Race
I have read, "Genetically speaking, nothing differentiates one race from another. All humans share the same set of genes. There is no African gene, no Caucasian gene, no Asian gene." However, I also understand that there are genetic markers such as mtDNA haplotype L1, L2, L3, M, N and etc. that indicate a person's origins. In light of this, isn't it possible to determine "race" through DNA analysis?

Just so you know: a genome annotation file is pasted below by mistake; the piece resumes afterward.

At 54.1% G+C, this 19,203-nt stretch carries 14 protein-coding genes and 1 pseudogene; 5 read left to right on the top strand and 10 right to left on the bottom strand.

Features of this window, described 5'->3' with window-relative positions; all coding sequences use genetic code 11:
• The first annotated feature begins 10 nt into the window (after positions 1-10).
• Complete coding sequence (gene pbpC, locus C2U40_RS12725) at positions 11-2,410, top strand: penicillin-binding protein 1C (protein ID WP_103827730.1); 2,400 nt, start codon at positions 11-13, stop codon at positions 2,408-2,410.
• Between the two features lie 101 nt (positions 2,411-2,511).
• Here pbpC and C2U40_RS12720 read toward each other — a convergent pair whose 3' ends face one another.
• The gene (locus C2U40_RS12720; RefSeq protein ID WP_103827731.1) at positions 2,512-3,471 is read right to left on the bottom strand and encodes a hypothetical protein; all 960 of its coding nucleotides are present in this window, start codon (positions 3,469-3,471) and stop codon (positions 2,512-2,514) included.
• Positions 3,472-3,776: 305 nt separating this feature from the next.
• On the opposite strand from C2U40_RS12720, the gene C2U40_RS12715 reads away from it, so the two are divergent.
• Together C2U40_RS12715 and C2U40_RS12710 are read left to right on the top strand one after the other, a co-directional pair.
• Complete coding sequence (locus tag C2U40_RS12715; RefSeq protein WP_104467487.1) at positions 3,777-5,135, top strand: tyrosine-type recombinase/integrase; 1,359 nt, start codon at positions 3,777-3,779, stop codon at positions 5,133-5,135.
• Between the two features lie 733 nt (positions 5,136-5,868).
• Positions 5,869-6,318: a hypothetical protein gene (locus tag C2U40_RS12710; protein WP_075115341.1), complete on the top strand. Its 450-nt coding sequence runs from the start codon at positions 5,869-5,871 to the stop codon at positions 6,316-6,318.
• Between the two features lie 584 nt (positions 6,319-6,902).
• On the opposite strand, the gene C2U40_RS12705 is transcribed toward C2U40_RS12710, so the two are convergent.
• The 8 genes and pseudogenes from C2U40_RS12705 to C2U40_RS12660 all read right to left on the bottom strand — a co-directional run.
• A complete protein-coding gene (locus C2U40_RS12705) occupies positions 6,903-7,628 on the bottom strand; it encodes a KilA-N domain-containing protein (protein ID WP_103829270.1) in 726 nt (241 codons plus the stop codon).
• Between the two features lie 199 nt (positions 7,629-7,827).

-A curious adult from California July 14, 2004 At the gene level, people are much more the same than they are different. In fact, individual humans vary between each other much less than do individuals of almost any other species. All of this argues that we came from a small group of common ancestors in the recent past. None of this means that there are no distinguishing marks on our genes that can tell us where our ancestors are from. Anyone looking at Will Smith, Uma Thurman, and Jackie Chan would conclude they are different. Since these superficial differences happen at the genetic level, there must be genetic markers that are shared between people of the same "race." It is important to note, however, that these differences are incredibly minor. By and large, we are all very similar at the genetic level. As an example, a tall white man and a tall black man probably have more in common genetically than do a tall and a short black man. This is because many more genes are probably involved in height than are in observable racial differences. Even if the differences are minor, they exist and so can be used to tell someone's race from their DNA. In fact, the FBI used a genetic test to figure out that a serial killer in Louisiana was black and not white, as they had initially thought. This helped the FBI redirect their efforts and catch the serial killer. So what differences did the FBI exploit? Some changes in skin color genes perhaps? No, they used differences observed in people's DNA outside of genes. Only 3% or so of the human genome codes for genes. The rest has been called junk but it is really useful for tracing different people's origins. This is because DNA changes in these regions are much less likely to affect whether a person will survive or not and so can be passed on randomly. Isolated populations that start from a small number of people tend to share these changes. The specific DNA scientists often use is not even found in the nucleus -- it is mitochondrial DNA (mtDNA). Mitochondria are organelles in a cell that provide energy. Surprisingly, they have their own DNA. (It is thought that 1 or 2 billion years ago, mitochondria were free living creatures that were eventually absorbed by our ancestors and now make our energy.) The reason scientists use mtDNA is that it mutates fast enough that changes can be noted from our fairly recent past and it passes from mother to children relatively intact. People can be grouped together based on when their ancestors migrated out of Africa thousands of years ago and where they went. About 100,000 years ago, Homo sapiens left Africa in a series of waves and settled Europe, Asia, Australia and the Americas. Since the migrations were small and happened in waves, each group's mtDNA is subtly different. For example, groups that stayed in Africa have a different set of changes in their mtDNA than did those that migrated to the Americas. This is where the haplotypes you mentioned come from. All of this boils down to there are specific differences that can be mapped based on when your ancestors left Africa. But all in all, these differences are pretty minor when compared to other possible groupings like who will die young or get breast cancer or...